City officials in Palmdale, California, said Saturday that they support calls by activists and residents who have demanded an independent investigation into the death of a 24-year-old black man who was found hanging from a tree in a public square this past week.
The death of the man, Robert Fuller, which officials initially deemed a suicide, has deeply shaken the city in northern Los Angeles County and has reverberated far beyond amid nationwide protests against racism that were set off by the death of George Floyd.
At a rally for Fuller on Saturday, his sister, Diamond Alexander, said that the initial determination by officials that her brother hanged himself did not make sense.
“Everything that they’ve been telling us has not been right,” she said, according to video of the rally in Palmdale. “We’ve been hearing one thing. Then we hear another. And we just want to know the truth.”
She added: “My brother was not suicidal. He wasn’t.”
Hundreds of people marched and held signs that read, “Justice for Robert Fuller” and “Black Lives Matter.” Protesters called out: “Say his name!” and the crowd chanted, “Robert Fuller.”
A passerby found Fuller’s body hanging from a tree in Poncitlán Square, across from Palmdale City Hall, at around 3:39 a.m. Wednesday, according to the Los Angeles County Sheriff’s Department.
Personnel from a nearby fire station responded and determined that Fuller was dead, the department said. The Los Angeles County Sheriff’s Homicide Bureau and the Los Angeles County Coroner’s Office also responded.
“Although the investigation is ongoing, it appears Mr. Fuller, tragically, committed suicide,” the Sheriff’s Department said in a statement Friday, adding that a full autopsy was expected soon.
The city of Palmdale said in a statement Saturday that it was “officially supporting the call for an independent investigation and an independent autopsy” of Fuller.
“The city of Palmdale is joining the family and the community’s call for justice, and we do support a full investigation into his death,” the statement said. “We will settle for nothing less than a thorough accounting of this matter.”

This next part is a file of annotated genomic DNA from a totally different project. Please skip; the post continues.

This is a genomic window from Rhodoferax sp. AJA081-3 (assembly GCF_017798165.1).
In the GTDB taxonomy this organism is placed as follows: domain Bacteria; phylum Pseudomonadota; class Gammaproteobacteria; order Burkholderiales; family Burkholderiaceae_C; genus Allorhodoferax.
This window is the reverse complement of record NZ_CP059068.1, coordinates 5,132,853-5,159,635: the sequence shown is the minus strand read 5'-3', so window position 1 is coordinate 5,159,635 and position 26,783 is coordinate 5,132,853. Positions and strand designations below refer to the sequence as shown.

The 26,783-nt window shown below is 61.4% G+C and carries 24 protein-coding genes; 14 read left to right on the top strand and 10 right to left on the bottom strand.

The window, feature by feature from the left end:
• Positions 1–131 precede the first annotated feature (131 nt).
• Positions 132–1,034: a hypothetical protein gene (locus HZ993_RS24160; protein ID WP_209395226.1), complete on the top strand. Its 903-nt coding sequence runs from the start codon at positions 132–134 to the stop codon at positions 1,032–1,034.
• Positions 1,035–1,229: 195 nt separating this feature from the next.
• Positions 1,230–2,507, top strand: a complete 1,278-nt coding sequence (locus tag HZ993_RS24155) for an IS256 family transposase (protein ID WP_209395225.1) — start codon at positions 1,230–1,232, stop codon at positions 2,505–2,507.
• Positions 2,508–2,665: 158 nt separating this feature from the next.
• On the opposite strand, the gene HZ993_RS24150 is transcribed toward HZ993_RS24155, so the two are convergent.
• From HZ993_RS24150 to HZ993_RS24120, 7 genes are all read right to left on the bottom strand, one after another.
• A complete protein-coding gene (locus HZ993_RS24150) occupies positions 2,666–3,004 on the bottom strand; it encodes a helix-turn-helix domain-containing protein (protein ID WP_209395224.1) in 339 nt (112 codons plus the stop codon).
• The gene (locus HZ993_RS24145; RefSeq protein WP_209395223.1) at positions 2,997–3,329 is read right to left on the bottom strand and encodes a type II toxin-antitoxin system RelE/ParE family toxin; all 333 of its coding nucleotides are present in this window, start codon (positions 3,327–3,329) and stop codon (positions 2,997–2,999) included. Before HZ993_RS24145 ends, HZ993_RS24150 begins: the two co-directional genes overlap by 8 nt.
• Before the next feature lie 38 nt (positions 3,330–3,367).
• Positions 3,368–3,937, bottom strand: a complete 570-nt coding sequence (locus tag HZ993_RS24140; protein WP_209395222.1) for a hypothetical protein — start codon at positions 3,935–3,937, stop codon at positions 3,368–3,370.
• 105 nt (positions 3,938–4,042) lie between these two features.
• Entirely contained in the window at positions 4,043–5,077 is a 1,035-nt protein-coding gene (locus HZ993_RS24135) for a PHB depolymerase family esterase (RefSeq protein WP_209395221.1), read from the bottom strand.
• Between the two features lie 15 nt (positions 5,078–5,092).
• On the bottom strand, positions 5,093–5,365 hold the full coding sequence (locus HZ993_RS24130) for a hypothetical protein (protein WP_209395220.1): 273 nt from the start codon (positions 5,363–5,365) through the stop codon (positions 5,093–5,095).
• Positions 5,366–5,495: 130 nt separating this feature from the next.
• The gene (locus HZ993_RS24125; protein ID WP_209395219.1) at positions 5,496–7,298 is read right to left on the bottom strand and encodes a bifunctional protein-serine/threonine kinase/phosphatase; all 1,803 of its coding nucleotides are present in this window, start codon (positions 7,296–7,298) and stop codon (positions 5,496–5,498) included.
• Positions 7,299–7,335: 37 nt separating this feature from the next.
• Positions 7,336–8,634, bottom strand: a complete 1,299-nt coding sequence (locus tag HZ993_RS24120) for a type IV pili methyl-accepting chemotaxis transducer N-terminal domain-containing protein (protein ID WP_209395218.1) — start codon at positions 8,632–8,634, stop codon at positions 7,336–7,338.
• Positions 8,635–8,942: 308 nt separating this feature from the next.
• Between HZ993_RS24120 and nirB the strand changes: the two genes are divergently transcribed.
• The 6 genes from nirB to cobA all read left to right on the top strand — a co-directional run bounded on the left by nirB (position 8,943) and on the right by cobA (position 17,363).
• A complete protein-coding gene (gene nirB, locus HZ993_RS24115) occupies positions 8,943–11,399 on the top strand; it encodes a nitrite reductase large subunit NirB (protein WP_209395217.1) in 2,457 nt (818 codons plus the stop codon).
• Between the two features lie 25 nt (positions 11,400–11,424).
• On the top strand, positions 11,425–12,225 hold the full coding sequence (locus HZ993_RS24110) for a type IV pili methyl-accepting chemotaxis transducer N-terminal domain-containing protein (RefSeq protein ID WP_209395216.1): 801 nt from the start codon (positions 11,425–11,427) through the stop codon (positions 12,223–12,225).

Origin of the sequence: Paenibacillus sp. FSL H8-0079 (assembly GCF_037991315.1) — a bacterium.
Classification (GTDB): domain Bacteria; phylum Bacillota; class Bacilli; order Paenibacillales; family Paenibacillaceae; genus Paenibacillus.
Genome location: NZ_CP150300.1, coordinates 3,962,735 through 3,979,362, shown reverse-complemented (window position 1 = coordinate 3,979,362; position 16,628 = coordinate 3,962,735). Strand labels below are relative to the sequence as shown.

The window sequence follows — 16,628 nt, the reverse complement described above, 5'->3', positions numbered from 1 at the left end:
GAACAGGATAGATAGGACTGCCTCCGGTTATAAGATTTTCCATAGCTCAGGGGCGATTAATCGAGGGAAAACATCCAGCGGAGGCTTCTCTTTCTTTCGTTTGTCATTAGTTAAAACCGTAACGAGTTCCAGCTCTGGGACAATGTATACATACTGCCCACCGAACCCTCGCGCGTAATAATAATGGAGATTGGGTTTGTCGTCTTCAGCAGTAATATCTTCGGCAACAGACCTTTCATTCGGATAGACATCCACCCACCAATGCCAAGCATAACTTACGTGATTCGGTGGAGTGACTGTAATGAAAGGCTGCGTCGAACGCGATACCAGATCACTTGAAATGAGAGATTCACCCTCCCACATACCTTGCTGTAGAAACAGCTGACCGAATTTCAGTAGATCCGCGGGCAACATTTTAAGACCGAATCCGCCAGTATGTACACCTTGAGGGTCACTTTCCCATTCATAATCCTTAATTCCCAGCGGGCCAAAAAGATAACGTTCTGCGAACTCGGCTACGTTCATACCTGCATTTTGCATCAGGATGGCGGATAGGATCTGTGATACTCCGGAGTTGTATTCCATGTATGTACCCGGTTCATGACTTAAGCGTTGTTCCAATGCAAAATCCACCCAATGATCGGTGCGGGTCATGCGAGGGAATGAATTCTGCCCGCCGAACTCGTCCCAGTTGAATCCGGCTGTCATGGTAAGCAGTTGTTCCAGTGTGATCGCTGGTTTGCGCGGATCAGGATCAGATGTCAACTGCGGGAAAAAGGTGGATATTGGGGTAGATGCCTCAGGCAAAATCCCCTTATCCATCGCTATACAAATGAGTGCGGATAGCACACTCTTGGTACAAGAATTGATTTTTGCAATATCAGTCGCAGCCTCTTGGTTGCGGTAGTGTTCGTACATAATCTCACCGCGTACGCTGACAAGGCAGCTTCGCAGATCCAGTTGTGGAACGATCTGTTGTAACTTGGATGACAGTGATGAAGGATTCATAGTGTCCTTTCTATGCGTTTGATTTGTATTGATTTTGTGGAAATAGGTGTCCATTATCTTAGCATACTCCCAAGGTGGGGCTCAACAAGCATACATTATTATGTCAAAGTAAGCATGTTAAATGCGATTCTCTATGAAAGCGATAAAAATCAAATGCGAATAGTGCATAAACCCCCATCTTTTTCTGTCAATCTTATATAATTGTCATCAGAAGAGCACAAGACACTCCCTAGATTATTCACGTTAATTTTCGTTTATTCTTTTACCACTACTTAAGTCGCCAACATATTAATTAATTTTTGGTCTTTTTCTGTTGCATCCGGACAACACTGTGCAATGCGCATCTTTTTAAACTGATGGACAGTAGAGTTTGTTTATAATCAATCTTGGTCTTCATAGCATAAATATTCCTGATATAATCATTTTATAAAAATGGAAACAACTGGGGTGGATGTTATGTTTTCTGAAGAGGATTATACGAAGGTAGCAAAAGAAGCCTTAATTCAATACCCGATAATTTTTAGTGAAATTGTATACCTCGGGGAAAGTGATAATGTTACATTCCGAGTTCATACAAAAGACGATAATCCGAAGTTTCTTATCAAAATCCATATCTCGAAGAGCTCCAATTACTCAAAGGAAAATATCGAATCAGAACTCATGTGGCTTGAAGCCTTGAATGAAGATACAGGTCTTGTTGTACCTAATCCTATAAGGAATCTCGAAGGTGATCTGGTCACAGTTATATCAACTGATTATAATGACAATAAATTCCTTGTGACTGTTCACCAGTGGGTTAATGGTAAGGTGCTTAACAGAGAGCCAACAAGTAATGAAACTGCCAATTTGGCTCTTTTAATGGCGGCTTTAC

Deputy Sheriff Eric Ortiz, a department spokesman, said Saturday that the agency had no immediate response to the call by city officials and activists for an independent investigation. He said the homicide bureau was continuing to investigate. The county coroner’s office did not immediately respond to messages Saturday.
After officials released their account of Fuller’s death, it was immediately challenged by activists, residents and people on social media.
At a news conference called by officials at Palmdale City Hall on Friday, residents said they had no faith in local authorities to properly investigate Fuller’s death and wanted complete transparency and an independent review.
“Why was it right here in public, in front of City Hall, next to a church, in front of a library?” one woman said. “Why was it like that? Who would do that? No black man would hang himself in public like that.”
Others demanded to know if there were video cameras in the area and to know who found Fuller.
The Palmdale city manager, J.J. Murphy, said that the city was working with authorities to identify footage from cameras around the area. There are no city cameras in the park, he said.
Some said authorities had rushed to judgment without gathering all of the facts.
“That’s a lie!” several people shouted after Capt. Ronald Shaffer of the Sheriff’s Department said it appeared that Fuller died by suicide.
“Can I also ask that we stop talking about lynchings?” Murphy said at another point during the news conference, prompting people in attendance to respond, “Hell no!”
Kim Kardashian West, a reality TV star, weighed in on Twitter on Friday, urging her more than 65 million followers to sign a petition to demand a thorough investigation.
“This was not a case of suicide but murder,” reads the petition.
The NAACP’s Antelope Valley branch said in a statement that law enforcement needed to provide answers.
“A grieving family deserves to know if foul play was involved,” the statement said.
Mayor R. Rex Parris of Lancaster, a nearby city, said that law enforcement officials told him Friday that all signs pointed to a suicide and that there were no signs indicating any other cause of death.
“There were apparently scars on his body consistent with previous attempts,” Parris said.
In a Facebook post Thursday, Alexander included a link to a local news story about the body found hanging from a tree.
“Words can’t describe how much my family is hurting right now,” she said in a separate post Thursday. Alexander asked for the public’s help, urging anyone who had seen anything to “please come forward.”
Michael Levenson and Jenny Gross c.2020 The New York Times Company